Binge Consumption & Public Health

For crisis response measures to be effective, they need to be mirrored in public behaviour. The Accelerator Lab in Sudan is looking to understand – and nudge – consumer behaviour and the systematic implications of binge consumption on public health, economy and society. While particularly salient in the midst of the COVID-19 crisis, with hand sanitiser flying off the shelves and price increases of 280% on masks, this work is part of a bigger effort to identify and test multiple entry points for supporting responsive governance in Sudan. In addition to social media analysis, opinion polls, and more, the Sudan Accelerator Lab is preparing to dispatch an SMS survey to a diverse sample of 635,000 people, including nomads, migrants, homemakers, rural populations, the elderly as well as youth. The leads emerging from the responses (estimated at 2%, or 12,700) will inform the Lab’s behavioural interventions, including targeted messaging to discourage panic-buying.

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February 17, 2022

Bike Ambulances to improve Emergency Obstetric Care in Rural Areas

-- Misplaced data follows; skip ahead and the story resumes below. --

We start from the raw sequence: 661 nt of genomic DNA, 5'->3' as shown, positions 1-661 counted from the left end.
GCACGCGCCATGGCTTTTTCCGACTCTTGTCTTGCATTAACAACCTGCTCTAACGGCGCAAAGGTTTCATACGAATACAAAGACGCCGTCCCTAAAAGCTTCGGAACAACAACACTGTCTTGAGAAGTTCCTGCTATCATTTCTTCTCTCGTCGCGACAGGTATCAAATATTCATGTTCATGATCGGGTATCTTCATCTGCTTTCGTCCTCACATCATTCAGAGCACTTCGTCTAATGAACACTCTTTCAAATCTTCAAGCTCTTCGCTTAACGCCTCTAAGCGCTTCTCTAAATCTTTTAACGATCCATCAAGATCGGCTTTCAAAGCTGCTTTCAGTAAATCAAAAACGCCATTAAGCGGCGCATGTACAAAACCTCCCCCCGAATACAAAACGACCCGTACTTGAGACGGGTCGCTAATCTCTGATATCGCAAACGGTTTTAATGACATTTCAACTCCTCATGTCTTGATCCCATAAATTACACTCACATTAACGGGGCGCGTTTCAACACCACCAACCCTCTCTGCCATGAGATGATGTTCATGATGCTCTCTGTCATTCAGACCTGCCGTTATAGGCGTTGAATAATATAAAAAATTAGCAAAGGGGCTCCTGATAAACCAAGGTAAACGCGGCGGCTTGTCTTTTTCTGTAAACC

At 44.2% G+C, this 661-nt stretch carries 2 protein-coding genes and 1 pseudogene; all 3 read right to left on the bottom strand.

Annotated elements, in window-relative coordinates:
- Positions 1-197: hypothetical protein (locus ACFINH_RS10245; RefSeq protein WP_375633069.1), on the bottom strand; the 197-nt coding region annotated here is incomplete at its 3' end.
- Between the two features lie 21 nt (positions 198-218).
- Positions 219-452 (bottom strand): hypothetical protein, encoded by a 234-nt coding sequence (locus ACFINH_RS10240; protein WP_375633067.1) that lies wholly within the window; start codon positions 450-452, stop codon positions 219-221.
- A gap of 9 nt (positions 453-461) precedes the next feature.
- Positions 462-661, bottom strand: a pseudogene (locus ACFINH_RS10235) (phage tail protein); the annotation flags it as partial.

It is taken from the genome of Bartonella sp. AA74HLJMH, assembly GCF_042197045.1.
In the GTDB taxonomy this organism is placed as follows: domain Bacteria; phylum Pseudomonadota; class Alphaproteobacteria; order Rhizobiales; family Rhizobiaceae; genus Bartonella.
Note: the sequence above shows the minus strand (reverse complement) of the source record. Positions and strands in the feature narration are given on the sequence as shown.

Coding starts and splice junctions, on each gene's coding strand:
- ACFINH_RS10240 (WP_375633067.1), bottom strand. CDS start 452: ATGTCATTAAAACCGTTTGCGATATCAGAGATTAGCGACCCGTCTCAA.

Maternal mortality and morbidity rates remain high in Cote d’Ivoire. It is estimated that more than six women out of a thousand are dying while delivering birth, while 0.7% of the women of childbearing age have fistula in the country (MICS, 2016). While the strengthening of the health system is taking place, women in the country, especially in the rural area, stay vulnerable to the high risk of maternal death and morbidity. From behavioral perspectives, the barriers that leads to the three delays–(1) deciding to seek care; (2) identifying and reaching a medical facility; (3) receiving adequate and appropriate treatment may include the following (Cichowitz et al., 2018): Factors related to the first delay: social norms (community prefers to deliver at home), limited transportation and health care services at night, and negative experience in hospitals in the past (lack of trust). Factors related to the second delay of reaching a medical facility: a lack of available transportation, long travel times, and perception of high medical costs (walking 36.5%, car 34.6%, bus 13.5%, and motorcycle 13.5% in case of a study in Tanzania). In this context, this rapid prototyping initiative seeks to develop a new low-cost, safe transportation for women to prevent maternal mortality and morbidity in rural areas, by tackling the barriers that often lead to delay of emergency obstetric care (EmOC). It also aims to collect and utilize the GPS data/information of the bike ambulances to enable regional hospitals and the government to make better decisions in providing care, utilize hospital ambulances efficiently, and enhance communication between the care-seeker and care-provider.
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